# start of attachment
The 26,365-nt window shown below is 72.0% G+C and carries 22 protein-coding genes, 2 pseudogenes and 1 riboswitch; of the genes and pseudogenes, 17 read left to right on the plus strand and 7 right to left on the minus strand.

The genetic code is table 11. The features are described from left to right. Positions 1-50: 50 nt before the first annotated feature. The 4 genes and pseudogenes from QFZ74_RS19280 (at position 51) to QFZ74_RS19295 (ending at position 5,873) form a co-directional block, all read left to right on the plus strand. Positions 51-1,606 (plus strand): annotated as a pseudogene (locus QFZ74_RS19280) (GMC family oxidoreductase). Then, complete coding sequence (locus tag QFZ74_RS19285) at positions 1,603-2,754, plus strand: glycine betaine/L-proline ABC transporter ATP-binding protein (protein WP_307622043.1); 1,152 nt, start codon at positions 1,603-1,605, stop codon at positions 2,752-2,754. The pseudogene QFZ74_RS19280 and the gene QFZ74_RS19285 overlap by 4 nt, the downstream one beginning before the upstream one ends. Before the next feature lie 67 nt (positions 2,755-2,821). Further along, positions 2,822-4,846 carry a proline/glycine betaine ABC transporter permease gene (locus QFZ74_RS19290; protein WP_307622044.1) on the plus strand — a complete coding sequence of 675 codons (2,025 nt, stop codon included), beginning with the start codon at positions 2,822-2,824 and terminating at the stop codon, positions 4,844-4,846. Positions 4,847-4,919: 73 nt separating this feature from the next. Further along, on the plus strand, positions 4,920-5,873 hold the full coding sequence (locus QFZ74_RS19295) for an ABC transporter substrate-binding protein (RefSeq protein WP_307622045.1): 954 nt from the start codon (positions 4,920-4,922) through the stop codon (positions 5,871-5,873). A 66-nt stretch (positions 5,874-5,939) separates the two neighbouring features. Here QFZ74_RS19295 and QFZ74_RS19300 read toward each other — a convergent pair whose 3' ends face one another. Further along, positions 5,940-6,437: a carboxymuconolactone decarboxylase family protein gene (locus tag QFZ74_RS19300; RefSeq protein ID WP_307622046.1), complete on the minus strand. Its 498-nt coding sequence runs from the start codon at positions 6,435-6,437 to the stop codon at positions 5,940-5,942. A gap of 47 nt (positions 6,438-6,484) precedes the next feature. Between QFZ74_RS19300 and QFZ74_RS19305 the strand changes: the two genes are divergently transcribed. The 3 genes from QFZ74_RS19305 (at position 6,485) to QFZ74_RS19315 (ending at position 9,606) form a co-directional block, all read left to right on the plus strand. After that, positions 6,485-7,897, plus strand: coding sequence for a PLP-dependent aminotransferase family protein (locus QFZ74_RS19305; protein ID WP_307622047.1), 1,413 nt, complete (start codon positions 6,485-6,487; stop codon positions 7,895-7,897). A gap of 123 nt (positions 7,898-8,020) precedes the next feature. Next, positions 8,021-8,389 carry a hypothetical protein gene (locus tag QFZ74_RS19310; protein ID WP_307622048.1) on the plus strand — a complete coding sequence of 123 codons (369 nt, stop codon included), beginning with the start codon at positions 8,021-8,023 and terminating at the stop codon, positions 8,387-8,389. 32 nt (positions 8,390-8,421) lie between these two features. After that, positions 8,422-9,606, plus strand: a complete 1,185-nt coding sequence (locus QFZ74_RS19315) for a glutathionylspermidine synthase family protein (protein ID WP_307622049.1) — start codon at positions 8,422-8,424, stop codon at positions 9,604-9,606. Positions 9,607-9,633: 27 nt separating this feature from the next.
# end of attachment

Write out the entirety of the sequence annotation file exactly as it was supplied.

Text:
The 26,365-nt window shown below is 72.0% G+C and carries 22 protein-coding genes, 2 pseudogenes and 1 riboswitch; of the genes and pseudogenes, 17 read left to right on the plus strand and 7 right to left on the minus strand.

The genetic code is table 11. The features are described from left to right. Positions 1-50: 50 nt before the first annotated feature. The 4 genes and pseudogenes from QFZ74_RS19280 (at position 51) to QFZ74_RS19295 (ending at position 5,873) form a co-directional block, all read left to right on the plus strand. Positions 51-1,606 (plus strand): annotated as a pseudogene (locus QFZ74_RS19280) (GMC family oxidoreductase). Then, complete coding sequence (locus tag QFZ74_RS19285) at positions 1,603-2,754, plus strand: glycine betaine/L-proline ABC transporter ATP-binding protein (protein WP_307622043.1); 1,152 nt, start codon at positions 1,603-1,605, stop codon at positions 2,752-2,754. The pseudogene QFZ74_RS19280 and the gene QFZ74_RS19285 overlap by 4 nt, the downstream one beginning before the upstream one ends. Before the next feature lie 67 nt (positions 2,755-2,821). Further along, positions 2,822-4,846 carry a proline/glycine betaine ABC transporter permease gene (locus QFZ74_RS19290; protein WP_307622044.1) on the plus strand — a complete coding sequence of 675 codons (2,025 nt, stop codon included), beginning with the start codon at positions 2,822-2,824 and terminating at the stop codon, positions 4,844-4,846. Positions 4,847-4,919: 73 nt separating this feature from the next. Further along, on the plus strand, positions 4,920-5,873 hold the full coding sequence (locus QFZ74_RS19295) for an ABC transporter substrate-binding protein (RefSeq protein WP_307622045.1): 954 nt from the start codon (positions 4,920-4,922) through the stop codon (positions 5,871-5,873). A 66-nt stretch (positions 5,874-5,939) separates the two neighbouring features. Here QFZ74_RS19295 and QFZ74_RS19300 read toward each other — a convergent pair whose 3' ends face one another. Further along, positions 5,940-6,437: a carboxymuconolactone decarboxylase family protein gene (locus tag QFZ74_RS19300; RefSeq protein ID WP_307622046.1), complete on the minus strand. Its 498-nt coding sequence runs from the start codon at positions 6,435-6,437 to the stop codon at positions 5,940-5,942. A gap of 47 nt (positions 6,438-6,484) precedes the next feature. Between QFZ74_RS19300 and QFZ74_RS19305 the strand changes: the two genes are divergently transcribed. The 3 genes from QFZ74_RS19305 (at position 6,485) to QFZ74_RS19315 (ending at position 9,606) form a co-directional block, all read left to right on the plus strand. After that, positions 6,485-7,897, plus strand: coding sequence for a PLP-dependent aminotransferase family protein (locus QFZ74_RS19305; protein ID WP_307622047.1), 1,413 nt, complete (start codon positions 6,485-6,487; stop codon positions 7,895-7,897). A gap of 123 nt (positions 7,898-8,020) precedes the next feature. Next, positions 8,021-8,389 carry a hypothetical protein gene (locus tag QFZ74_RS19310; protein ID WP_307622048.1) on the plus strand — a complete coding sequence of 123 codons (369 nt, stop codon included), beginning with the start codon at positions 8,021-8,023 and terminating at the stop codon, positions 8,387-8,389. 32 nt (positions 8,390-8,421) lie between these two features. After that, positions 8,422-9,606, plus strand: a complete 1,185-nt coding sequence (locus QFZ74_RS19315) for a glutathionylspermidine synthase family protein (protein ID WP_307622049.1) — start codon at positions 8,422-8,424, stop codon at positions 9,604-9,606. Positions 9,607-9,633: 27 nt separating this feature from the next.